Nationalizing Britain’s railways could cut fares 10% – campaigners

Paddington Station in London (Reuters / Luke MacGregor)
Britons could see train fares slashed by up to 10 percent if the railway network was brought back under public ownership, a study by campaigners has revealed.

Passengers struggling to pay for season tickets could benefit from “massive” savings if profits creamed off by private operators and shareholders were reinvested back into a nationalized railway service.

Research by Action for Rail found that £1.5 billion could be saved over the next five years, as contracts held by 11 private firms operating the rail network come up for renewal.

With the potential savings, campaigners claim the government could introduce free off-peak travel for children traveling with their parents, season tickets could be cut by 10 percent by 2017 and by 2020 all ticket prices could be reduced by 3 percent.

Action for Rail estimated £520 million of savings could be made if shareholder dividends were given to the government.

The report comes as a poll of 1,000 voters found only 17 percent want railways to remain in the hands of private companies. The group We Own It, which compiled the results, said 40 percent of respondents wanted to see the whole network controlled by the state.

It follows separate research which revealed British travelers pay twice as much as a proportion of their salary on rail fares as passengers in Germany, France, Italy and Spain, where railways are publically owned.

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The publication of the report also coincides with a day of action, with events held at more than 40 stations in the UK.

Frances O’Grady, TUC general secretary and chairman of Action for Rail, said: “The UK has the most expensive rail fares in all of Europe.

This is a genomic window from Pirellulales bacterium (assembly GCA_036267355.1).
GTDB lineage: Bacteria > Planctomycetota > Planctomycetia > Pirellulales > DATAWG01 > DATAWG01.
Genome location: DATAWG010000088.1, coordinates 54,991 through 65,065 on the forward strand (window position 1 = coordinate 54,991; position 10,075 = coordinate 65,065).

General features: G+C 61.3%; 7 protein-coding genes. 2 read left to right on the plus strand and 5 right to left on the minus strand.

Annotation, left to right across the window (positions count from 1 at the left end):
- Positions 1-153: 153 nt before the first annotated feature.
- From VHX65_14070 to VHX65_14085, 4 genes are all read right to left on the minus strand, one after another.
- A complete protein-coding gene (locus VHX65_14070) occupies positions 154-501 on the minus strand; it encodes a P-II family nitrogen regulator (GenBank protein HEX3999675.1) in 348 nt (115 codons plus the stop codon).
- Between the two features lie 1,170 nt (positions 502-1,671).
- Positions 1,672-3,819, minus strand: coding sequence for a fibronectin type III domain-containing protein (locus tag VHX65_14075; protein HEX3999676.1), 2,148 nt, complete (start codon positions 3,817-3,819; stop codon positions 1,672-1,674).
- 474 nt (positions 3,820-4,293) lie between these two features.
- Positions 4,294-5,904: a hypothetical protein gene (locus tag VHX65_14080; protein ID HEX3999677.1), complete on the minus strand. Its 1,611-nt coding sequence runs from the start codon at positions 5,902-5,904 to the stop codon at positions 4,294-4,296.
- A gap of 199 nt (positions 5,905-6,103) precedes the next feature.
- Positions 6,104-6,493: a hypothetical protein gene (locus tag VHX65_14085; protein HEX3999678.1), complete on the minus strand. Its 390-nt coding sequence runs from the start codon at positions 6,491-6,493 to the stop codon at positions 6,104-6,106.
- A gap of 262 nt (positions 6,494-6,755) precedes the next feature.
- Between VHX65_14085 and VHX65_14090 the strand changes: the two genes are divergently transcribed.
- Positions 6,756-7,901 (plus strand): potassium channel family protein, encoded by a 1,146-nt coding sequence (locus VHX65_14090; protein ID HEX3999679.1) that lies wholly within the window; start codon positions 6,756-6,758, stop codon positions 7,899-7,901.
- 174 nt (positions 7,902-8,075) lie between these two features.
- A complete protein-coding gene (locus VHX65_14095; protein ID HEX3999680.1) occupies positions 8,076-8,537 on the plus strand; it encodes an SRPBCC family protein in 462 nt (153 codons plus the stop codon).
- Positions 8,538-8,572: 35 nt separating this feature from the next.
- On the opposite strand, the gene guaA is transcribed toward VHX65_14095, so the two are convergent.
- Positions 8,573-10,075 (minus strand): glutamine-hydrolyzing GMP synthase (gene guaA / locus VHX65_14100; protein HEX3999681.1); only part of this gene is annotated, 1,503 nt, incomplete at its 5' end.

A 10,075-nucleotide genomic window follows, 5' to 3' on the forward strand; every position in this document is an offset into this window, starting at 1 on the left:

“If services were run by the public sector, it would make a big difference to families and hard-pressed commuters, who have suffered year after year of wage-busting fare increases under privatized rail.

“This report highlights once again the huge cost of privatization to taxpayers and passengers. Money that could be spent on making journeys cheaper is instead being siphoned off into shareholders’ pockets and wasted on bidding and other franchising costs.

“The case for an integrated rail network under public ownership is overwhelming.”

Transport will become a point of debate in the weeks leading up to the general election. The Labour Party is expected to broach the issue in its election manifesto, following comments from former Deputy PM John Prescott, who spoke in favor of ending privatization.

The only parties openly vying for re-nationalization are the Green Party and the Trade Unionist & Socialist Coalition.

A spokesman for the Rail Delivery Group, which represents Network Rail and train operators sounded a cautionary tone.

The figures from Action for Rail should be taken with a large pinch of salt. Compared to the late 1990s, train companies are paying five times more money to government, largely because of phenomenal passenger growth on Britain’s railway, helping to fund big investment in better services.

“Increases to season tickets are regulated by government and operators offer a range of fares to suit the needs of different passengers, including some of the cheapest fares in Europe.”